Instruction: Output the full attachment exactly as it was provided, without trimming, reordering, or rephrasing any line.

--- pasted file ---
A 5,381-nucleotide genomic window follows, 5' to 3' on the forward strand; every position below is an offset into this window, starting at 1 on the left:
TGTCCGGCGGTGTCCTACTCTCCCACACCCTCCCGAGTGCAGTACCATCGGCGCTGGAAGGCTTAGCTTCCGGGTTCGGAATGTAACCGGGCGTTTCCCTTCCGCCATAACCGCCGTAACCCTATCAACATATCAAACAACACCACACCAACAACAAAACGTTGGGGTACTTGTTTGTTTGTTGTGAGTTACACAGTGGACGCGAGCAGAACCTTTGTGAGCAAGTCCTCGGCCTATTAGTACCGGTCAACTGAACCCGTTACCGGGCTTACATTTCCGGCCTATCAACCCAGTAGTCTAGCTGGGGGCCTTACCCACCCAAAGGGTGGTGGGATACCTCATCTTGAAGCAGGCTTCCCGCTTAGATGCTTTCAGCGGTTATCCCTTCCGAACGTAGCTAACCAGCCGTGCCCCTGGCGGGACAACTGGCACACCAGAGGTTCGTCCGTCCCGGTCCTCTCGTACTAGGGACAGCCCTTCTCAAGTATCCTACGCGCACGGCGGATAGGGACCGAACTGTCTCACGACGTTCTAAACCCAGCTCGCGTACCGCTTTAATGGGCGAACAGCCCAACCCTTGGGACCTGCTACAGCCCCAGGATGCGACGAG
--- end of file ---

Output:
A 5,381-nucleotide genomic window follows, 5' to 3' on the forward strand; every position below is an offset into this window, starting at 1 on the left:
TGTCCGGCGGTGTCCTACTCTCCCACACCCTCCCGAGTGCAGTACCATCGGCGCTGGAAGGCTTAGCTTCCGGGTTCGGAATGTAACCGGGCGTTTCCCTTCCGCCATAACCGCCGTAACCCTATCAACATATCAAACAACACCACACCAACAACAAAACGTTGGGGTACTTGTTTGTTTGTTGTGAGTTACACAGTGGACGCGAGCAGAACCTTTGTGAGCAAGTCCTCGGCCTATTAGTACCGGTCAACTGAACCCGTTACCGGGCTTACATTTCCGGCCTATCAACCCAGTAGTCTAGCTGGGGGCCTTACCCACCCAAAGGGTGGTGGGATACCTCATCTTGAAGCAGGCTTCCCGCTTAGATGCTTTCAGCGGTTATCCCTTCCGAACGTAGCTAACCAGCCGTGCCCCTGGCGGGACAACTGGCACACCAGAGGTTCGTCCGTCCCGGTCCTCTCGTACTAGGGACAGCCCTTCTCAAGTATCCTACGCGCACGGCGGATAGGGACCGAACTGTCTCACGACGTTCTAAACCCAGCTCGCGTACCGCTTTAATGGGCGAACAGCCCAACCCTTGGGACCTGCTACAGCCCCAGGATGCGACGAG